The state agency responsible for drafting regulations said Friday it was going ahead with its plans to start issuing licenses to growers and sellers in January.

“Until we see any sort of formal plan from the federal government, it’s full speed ahead for us,” said Alex Traverso, a spokesman for the California Bureau of Medical Cannabis Regulation.

In Congress, Rep. Dana Rohrabacher (R-Costa Mesa) plans to introduce legislation that could blunt Spicer’s threat by preventing the Department of Justice from enforcing federal laws against the recreational use of marijuana in states that have legalized it, a spokesman said Friday.

And industry officials warn that any federal crackdown in California and other states will result in many growers and sellers continuing to operate, but on the black market.

California Atty. Gen. Xavier Becerra says he is ready to safeguard the rights approved by 57% of voters in Proposition 64, which allows California adults to possess, transport and buy up to an ounce of marijuana for recreational use.

“I took an oath to enforce the laws that California has passed,” Becerra said in a statement Thursday after Spicer’s comments. “If there is action from the federal government on this subject, I will respond in an appropriate way to protect the interests of California.”

State lawmakers also say California should do what it can to preserve Proposition 64.

“We will support and honor the laws that California voters have democratically enacted,” said Assemblyman Rob Bonta (D-Oakland), an author of legislation creating the licensing system for medical marijuana dispensaries.

Becerra would likely be joined in any defense of the state’s marijuana policy by attorneys general in other parts of the country. Recreational use has also been legalized in Washington state, Colorado, Oregon, Alaska, Maine, Massachusetts and Nevada, home to a combined 68 million Americans.

Washington Atty. Gen. Bob Ferguson, who has worked with Becerra on opposing President Trump’s travel ban, said he and Democratic Gov. Jay Inslee last week asked for a meeting with U.S. Atty. Gen. Jeff Sessions to discuss how the recreational marijuana use system is working in their state.

California Lt. Gov. Gavin Newsom, a leading supporter of Proposition 64, took a similar approach, sending a letter Friday to Trump urging him not to carry through with threats to launch a federal enforcement effort.

“I urge you and your administration to work in partnership with California and the other … states that have legalized recreational marijuana for adult use in a way that will let us enforce our state laws that protect the public and our children, while targeting the bad actors,” the Democrat wrote.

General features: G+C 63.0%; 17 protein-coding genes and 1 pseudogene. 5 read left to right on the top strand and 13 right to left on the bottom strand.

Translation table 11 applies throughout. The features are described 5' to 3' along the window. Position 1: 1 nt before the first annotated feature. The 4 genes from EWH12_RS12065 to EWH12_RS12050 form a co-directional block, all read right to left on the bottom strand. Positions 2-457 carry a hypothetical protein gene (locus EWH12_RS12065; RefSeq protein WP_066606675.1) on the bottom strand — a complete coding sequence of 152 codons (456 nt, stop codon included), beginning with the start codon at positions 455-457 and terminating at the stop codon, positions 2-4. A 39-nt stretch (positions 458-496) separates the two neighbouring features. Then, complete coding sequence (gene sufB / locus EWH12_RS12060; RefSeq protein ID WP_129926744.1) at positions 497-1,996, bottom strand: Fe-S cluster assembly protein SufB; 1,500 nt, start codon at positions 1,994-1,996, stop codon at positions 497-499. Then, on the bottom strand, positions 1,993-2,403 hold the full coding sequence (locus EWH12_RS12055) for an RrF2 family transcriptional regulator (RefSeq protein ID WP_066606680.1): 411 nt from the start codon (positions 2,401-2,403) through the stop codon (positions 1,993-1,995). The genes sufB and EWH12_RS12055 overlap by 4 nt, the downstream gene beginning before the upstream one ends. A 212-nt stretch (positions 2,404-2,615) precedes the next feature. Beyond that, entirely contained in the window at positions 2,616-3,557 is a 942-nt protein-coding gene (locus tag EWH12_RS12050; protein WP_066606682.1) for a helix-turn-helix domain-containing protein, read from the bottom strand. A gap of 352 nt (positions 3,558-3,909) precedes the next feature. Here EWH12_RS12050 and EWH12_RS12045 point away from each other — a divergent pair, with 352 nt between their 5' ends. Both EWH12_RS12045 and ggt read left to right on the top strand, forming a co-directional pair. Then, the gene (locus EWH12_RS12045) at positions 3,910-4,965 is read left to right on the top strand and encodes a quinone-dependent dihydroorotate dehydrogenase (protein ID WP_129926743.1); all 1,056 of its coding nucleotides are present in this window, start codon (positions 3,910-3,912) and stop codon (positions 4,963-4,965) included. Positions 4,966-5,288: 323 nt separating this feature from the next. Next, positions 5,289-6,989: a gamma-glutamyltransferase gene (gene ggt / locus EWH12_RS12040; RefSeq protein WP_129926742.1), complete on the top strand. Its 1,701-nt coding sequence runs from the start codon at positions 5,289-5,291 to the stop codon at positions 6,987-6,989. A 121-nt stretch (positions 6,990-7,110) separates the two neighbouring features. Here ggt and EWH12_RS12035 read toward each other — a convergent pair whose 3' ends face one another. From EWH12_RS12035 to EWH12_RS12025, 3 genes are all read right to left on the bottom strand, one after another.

If the Justice Department starts arresting licensed marijuana sellers, the multibillion-dollar industry would join forces with the states that issue permits to challenge the action in court, said Amy Margolis, an attorney whose law firm has more than 200 clients in the marijuana industry, including businesses in California.

“This industry is so mature and it’s so far along that I have no doubt that if the Department of Justice started true enforcement actions against cannabis businesses, that they would go to court,” Margolis said. “I see joint actions between the states and the industry hoping to prevent those type of actions.”

Margolis would argue that it is a states’ rights issue.

“The argument would be that this is a situation where the states have the right to regulate and tax an industry the way they want,” she said, adding that states are gaining tax revenue to pay for government programs.

Although federal law does not outline a medicinal use for marijuana, Trump administration officials have made public statements indicating they recognize that such a benefit exists, which could help the industry in a potential court case, Margolis said.

However, the states may find their hands tied legally if they try to keep federal agents from raiding and shutting down marijuana growing and sales operations, according to Adam Winkler, a professor at UCLA School of Law.